The realistic difference I was referring to is the that the Ford F150 was even brought in. OP wants Taco/Ridgeline. I can say OP should get a FJ Cruiser that may do 15/20. Comparison would still be an unrealistic difference; apples and oranges and in the context of the entire post. Getting the mileage in one car is not the same as getting the same in another different car used for a different purpose, esp. when they’re not even part of the discussion. If you use an F150, exactly for what it was intended, and a Ridgeline as it was, I guarantee in real life, they will not get close to the same mileage. If you use them both in the same way to get the same mileage, one of them will be woefully misused.
Not really, the EPA revised their methodology in 2008. The new EPA estimates are almost dead on these days in what kind of fuel economy you can realistically expect to get. Of course 10-20 years ago they were a joke and it was almost unheard of for people to get the old EPA estimates in ordinary driving.
EPA estimates are not done under load and not done under expected use conditions for all vehicles. They are done under a standardized protocol for all vehicles. My point is, and I apologize for repeating, is that vehicles that are so disimilar as the f150 and Ridgeline make invalid comparisons. The question of comparing Ridgeline/Tacoma with respect to OP original Question is more valid as they are more similar in use. I could hang a plow on an F150 with sand in the back for 1000 lbs. I can’t do the same with a Ridgeline but could put !000lbs of gear in it. Unfair to both trucks to compare efficiency in the real world use as the F150 in those conditions would suffer much more even with the same weight.
Hang the same boat on the back of each and depending upon the weight (even if the boat were heavier for the 150) the mileage edge would probably go to the F!50 by a MORE significant difference as it has more torque. EPA won’t tell you that difference, nor will their estimates reveal a valid relationship.
I would also confidently argue that the Ridgeline would show a significant advantage in mileage in high speed commuting above the highway limits set by the EPA. This difference would be no where near as great when comparing Taco/Ridgeline; more closely aligned vehicles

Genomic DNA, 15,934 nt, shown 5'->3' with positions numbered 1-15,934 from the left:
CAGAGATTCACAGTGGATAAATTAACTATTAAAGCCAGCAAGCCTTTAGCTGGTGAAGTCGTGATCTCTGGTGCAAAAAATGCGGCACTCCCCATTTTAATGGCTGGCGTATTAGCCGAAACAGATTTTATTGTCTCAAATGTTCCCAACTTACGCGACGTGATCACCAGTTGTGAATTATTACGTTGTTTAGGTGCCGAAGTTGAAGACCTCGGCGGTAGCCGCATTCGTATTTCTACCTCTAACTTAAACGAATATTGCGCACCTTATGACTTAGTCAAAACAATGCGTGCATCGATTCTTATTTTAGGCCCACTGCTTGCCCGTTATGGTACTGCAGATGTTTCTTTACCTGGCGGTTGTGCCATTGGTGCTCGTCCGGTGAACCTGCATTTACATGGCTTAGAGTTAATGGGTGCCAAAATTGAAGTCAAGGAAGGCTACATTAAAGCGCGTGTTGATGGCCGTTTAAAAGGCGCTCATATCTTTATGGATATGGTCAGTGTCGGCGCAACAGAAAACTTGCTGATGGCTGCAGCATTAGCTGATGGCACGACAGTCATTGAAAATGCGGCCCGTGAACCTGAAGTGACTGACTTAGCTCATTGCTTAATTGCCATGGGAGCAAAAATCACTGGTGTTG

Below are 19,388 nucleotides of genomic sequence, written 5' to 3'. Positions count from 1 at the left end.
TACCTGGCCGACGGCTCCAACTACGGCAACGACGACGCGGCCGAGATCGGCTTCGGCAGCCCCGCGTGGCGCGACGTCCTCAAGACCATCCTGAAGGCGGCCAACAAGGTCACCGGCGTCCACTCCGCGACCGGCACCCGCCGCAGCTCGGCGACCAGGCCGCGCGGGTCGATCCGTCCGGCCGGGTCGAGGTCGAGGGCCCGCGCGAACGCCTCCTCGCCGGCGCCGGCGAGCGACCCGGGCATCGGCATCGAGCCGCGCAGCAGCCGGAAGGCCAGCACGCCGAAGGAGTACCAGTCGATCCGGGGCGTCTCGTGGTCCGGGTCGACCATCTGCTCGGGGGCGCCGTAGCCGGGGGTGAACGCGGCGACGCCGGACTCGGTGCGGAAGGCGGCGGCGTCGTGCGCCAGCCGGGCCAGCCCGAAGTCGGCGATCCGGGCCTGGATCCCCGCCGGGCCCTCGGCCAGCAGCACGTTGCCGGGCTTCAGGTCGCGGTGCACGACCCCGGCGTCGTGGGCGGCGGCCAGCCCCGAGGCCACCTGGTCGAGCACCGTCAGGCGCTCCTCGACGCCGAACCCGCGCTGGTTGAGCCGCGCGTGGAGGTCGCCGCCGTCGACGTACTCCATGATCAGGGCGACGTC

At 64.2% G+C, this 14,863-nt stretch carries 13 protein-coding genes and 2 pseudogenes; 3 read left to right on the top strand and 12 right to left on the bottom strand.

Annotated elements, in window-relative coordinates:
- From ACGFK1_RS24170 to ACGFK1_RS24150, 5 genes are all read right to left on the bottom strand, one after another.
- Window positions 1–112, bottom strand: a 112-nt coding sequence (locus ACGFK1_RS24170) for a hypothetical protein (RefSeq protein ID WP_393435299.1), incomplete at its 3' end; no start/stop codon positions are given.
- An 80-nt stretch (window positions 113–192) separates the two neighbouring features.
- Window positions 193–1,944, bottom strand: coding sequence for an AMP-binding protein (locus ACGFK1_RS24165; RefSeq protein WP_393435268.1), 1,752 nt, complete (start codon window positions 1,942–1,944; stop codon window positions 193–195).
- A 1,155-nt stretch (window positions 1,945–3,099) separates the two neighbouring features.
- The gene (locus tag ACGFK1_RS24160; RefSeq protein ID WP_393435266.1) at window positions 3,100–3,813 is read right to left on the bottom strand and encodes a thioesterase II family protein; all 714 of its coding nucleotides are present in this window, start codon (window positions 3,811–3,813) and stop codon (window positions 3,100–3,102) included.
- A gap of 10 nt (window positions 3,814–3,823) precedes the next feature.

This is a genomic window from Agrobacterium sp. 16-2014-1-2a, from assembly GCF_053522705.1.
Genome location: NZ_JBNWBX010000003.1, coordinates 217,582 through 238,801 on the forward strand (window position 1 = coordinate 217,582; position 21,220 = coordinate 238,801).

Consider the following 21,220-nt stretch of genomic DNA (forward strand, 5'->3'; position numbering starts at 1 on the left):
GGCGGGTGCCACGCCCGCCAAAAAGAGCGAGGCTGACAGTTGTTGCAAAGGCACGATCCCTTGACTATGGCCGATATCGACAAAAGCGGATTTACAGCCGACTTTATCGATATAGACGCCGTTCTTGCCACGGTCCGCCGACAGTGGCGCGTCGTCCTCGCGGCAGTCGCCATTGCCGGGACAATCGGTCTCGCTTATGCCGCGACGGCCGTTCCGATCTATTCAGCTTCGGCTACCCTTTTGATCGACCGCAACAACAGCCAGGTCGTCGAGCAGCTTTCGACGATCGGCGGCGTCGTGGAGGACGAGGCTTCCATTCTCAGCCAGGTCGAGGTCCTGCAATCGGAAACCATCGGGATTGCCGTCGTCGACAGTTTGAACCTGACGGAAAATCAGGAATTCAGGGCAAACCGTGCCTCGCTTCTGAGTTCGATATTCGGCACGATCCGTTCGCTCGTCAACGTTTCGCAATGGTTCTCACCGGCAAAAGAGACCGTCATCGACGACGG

We really don’t know under load what the adjusted economy of each truck will be. EPA does not even pretend to do that as the usage of trucks is much more variable than cars. EPA assumes that both vehicles are used for commuting and shopping. "Under use for an F150, proper for a Ridgeline. Apples and Oranges, EPA estimates are not real world in the practical use of these too different vehicles.
I plow and use different make dump trucks, and even with these more similar vehicles used in a like manner they vary much more in mileage than their “EPA” estimates would have you believe in the real life working conditions. Hope my position is clear…but good debate.
Thanks for all of the info.
Used to have a 2001 Dodge Dakota extended cab. But had a lot of putzy stuff go wrong with it. Finally got totaled in an accident. Not too sad about that.
So was looking for something similar in size and abilities but a roomier cab. A full size truck won’t fit in the garage unfortunately. Do some towing of boats & trailers, and hauling of stuff anywhere from light stuff to rocks and timbered trees. And all terrain, hwy, dirt roads, minimally maintained roads and frozen lakes.
So with looking with all of that and some of your imput, decided to go with the Tacoma quad cab. Will see if Toyota lives up to our needs.
In that case,very good choice.